Tap on the bottom of the loaves. If they sound hollow, they’re done. If not, let them bake a few more minutes before tapping again. Cool on a rack for an hour before serving.
Raisin-Walnut Whole Wheat Bread
Makes 10 mini loaves
300g unmilled wheat
320g all purpose flour + more for dusting
80g bread flour
375mL hot water (or more or less depending on your flour)
120g raisins, any type
2.5 tsp active dry yeast (1 packet)
2 tsp granulated white sugar
2.5 tsp table salt
cornmeal for dusting
1 egg white
1. Soak raisins in hot water for 30 minutes to an hour.
2. Mill wheat on a fine grind.
3. Crush walnuts with a mortar and pestle or by hand.
4. Proof yeast: put approx. 375mL hot water in a large bowl. Sprinkle yeast and sugar over top. Allow to sit for 10 minutes until foamy. If it doesn’t foam, throw it all away and start over with fresh yeast.
5. Stir half of all flours into yeast mixture with a wooden spoon.
6. Sprinkle salt onto flour mixture. Stir well.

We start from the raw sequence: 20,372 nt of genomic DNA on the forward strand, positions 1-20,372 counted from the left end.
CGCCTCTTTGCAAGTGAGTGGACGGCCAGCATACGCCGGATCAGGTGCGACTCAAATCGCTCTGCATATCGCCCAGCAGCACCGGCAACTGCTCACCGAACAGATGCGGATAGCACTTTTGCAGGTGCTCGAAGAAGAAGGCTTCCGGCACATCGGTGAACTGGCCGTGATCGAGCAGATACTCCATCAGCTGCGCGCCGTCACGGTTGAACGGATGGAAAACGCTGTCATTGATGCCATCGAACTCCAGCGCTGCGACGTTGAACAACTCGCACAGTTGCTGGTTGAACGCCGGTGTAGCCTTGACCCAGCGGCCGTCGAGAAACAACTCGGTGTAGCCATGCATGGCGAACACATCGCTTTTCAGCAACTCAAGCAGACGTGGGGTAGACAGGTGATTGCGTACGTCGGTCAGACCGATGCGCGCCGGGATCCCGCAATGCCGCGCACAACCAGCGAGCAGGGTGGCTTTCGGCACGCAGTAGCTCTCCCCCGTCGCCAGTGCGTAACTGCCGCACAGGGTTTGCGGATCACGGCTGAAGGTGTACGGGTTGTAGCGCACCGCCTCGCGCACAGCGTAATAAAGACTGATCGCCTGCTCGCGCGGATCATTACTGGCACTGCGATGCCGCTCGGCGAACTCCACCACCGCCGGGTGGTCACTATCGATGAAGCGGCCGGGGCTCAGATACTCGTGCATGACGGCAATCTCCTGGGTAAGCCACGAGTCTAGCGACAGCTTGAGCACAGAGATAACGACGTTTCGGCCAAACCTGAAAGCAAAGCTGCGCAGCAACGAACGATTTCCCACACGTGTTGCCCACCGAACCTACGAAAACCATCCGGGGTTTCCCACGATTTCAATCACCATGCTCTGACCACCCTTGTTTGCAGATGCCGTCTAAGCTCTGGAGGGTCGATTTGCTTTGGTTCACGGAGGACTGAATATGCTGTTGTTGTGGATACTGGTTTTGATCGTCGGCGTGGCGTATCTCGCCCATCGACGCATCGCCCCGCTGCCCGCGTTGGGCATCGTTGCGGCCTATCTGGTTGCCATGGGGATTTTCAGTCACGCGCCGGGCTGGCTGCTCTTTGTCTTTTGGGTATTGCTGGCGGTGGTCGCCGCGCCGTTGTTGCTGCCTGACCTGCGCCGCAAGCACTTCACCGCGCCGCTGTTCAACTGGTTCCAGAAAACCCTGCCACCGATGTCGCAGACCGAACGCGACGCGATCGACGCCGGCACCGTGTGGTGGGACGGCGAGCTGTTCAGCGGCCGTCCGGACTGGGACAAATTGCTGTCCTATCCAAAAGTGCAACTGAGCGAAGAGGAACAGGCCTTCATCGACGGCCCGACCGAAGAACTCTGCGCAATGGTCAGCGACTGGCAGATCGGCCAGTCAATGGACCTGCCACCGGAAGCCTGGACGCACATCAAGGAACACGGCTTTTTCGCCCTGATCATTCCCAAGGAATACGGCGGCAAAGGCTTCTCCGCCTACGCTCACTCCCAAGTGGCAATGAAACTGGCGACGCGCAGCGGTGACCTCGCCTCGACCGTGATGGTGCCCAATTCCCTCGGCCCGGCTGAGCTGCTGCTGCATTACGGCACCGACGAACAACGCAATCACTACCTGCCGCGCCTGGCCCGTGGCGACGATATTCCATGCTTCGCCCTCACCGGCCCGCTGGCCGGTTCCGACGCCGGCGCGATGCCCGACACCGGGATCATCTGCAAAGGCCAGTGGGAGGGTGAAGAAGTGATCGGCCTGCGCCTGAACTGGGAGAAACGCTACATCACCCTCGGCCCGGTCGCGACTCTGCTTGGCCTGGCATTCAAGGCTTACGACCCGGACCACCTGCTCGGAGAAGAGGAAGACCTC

7. Strain water from raisins. Combine raisins with remaining bread flour and stir so that raisins are covered in flour.
8. Add walnut pieces and flour-covered raisins to flour mixture. Stir well to combine.
9. Stir in remaining flour. When flour cannot be stirred any longer, turn out onto floured surface and knead for a full ten minutes.
10. Oil mixing bowl and top of dough. Place dough in bowl and cover with plastic wrap and a kitchen towel. Allow to sit at room temperature for 90 minutes, or in a warm environment for 45 minutes, until doubled in size.
11. Place dough on baking sheet or wax paper. Cut into ten equal pieces. Form loaves.
12. Dust baking sheet with cornmeal. Place loaves on baking sheet. Allow to rest 45 minutes uncovered. Preheat oven (air setting) to 250 degrees C.
13. Beat egg white with 1 tbsp water and brush loaves with egg white mixture. Bake 5 minutes at 250 degrees. Remove baking sheet and move loaves to prevent sticking. Replace in oven and reduce heat to 220 degrees. Bake another 5-10 minutes until hollow-sounding when tapped on the bottom.
14. Cool on a drying rack for an hour before serving.